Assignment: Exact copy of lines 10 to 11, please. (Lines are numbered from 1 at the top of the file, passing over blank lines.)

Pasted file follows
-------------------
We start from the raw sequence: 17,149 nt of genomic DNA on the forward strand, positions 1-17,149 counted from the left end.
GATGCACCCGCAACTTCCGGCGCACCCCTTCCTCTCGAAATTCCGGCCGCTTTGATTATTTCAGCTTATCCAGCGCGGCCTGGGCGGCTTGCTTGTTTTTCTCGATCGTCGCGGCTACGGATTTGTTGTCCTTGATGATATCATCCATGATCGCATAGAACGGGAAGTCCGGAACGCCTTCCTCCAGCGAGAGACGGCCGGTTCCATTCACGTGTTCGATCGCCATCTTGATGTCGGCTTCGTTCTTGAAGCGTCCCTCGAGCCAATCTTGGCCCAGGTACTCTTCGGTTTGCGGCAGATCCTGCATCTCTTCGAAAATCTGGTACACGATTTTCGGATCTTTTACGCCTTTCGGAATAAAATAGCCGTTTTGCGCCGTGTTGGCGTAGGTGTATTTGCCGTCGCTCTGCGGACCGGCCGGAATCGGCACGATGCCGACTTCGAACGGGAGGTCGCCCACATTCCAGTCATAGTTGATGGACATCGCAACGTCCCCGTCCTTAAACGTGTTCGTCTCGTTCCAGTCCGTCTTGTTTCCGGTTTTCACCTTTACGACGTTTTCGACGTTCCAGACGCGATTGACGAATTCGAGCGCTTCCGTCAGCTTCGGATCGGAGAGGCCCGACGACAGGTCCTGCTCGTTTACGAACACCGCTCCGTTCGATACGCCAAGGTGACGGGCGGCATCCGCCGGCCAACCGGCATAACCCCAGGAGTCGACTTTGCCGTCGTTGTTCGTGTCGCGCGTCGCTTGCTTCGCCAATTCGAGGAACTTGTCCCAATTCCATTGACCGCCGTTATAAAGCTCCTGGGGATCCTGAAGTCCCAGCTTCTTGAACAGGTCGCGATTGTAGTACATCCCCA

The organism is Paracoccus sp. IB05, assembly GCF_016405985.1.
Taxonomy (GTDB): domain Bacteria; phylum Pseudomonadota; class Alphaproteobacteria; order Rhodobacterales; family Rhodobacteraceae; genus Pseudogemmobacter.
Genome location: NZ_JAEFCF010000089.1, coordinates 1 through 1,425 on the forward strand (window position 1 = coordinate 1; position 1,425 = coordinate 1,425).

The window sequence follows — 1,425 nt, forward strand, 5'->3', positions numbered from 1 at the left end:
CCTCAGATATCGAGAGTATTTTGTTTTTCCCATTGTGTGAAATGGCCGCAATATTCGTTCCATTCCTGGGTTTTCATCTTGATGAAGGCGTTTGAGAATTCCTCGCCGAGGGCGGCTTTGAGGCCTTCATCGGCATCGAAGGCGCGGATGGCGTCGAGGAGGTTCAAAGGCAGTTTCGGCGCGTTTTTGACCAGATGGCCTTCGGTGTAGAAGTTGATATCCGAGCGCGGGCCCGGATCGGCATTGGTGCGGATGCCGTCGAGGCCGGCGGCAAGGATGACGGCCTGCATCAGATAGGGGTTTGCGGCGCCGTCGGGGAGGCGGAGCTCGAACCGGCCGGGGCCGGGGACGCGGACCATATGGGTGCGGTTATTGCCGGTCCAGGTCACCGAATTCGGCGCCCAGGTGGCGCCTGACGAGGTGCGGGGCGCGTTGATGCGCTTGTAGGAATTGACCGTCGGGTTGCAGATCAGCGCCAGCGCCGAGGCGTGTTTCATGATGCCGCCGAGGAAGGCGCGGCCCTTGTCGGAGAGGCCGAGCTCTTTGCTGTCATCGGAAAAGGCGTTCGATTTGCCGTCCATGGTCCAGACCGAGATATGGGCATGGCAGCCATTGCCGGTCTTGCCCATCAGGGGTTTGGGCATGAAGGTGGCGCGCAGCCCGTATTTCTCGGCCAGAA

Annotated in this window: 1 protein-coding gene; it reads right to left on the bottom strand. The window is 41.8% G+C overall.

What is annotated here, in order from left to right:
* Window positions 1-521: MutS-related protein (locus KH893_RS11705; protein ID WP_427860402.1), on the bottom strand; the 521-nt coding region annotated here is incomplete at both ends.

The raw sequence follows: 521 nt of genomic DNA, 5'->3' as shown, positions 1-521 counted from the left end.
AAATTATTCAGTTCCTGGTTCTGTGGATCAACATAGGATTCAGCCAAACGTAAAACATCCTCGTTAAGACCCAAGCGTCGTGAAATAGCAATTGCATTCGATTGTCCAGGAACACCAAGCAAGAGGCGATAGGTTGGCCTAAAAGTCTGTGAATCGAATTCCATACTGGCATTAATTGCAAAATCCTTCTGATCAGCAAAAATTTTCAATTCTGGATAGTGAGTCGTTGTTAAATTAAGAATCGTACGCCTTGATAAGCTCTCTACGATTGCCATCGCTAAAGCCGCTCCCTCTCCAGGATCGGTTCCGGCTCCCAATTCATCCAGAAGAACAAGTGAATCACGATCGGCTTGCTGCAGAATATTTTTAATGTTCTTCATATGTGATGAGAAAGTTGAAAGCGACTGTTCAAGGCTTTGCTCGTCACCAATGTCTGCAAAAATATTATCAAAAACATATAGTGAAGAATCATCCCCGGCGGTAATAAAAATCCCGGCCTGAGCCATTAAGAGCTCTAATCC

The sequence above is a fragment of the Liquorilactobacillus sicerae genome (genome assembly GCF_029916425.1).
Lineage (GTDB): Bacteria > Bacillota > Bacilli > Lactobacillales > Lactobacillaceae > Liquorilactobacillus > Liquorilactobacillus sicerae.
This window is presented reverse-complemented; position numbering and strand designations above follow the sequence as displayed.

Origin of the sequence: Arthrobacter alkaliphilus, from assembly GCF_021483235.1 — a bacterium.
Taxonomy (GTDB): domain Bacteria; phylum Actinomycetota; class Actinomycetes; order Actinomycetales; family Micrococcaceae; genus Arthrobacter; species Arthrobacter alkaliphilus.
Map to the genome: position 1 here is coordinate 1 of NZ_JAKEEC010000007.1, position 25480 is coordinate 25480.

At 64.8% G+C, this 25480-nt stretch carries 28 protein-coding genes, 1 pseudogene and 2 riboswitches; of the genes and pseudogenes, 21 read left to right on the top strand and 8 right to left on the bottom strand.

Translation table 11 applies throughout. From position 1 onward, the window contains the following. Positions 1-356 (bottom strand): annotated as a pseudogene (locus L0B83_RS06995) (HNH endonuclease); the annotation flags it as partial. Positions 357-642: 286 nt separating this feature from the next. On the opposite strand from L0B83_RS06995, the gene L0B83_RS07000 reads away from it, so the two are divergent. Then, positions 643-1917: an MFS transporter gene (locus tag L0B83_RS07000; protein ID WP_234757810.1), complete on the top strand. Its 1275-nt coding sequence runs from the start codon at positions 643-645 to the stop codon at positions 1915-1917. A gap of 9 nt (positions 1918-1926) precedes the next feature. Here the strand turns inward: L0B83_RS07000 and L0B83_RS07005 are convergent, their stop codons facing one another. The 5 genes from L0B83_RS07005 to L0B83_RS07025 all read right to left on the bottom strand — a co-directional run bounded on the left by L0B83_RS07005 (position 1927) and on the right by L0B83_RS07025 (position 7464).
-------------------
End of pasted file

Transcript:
* Window positions 1-521: MutS-related protein (locus KH893_RS11705; protein ID WP_427860402.1), on the bottom strand; the 521-nt coding region annotated here is incomplete at both ends.

The raw sequence follows: 521 nt of genomic DNA, 5'->3' as shown, positions 1-521 counted from the left end.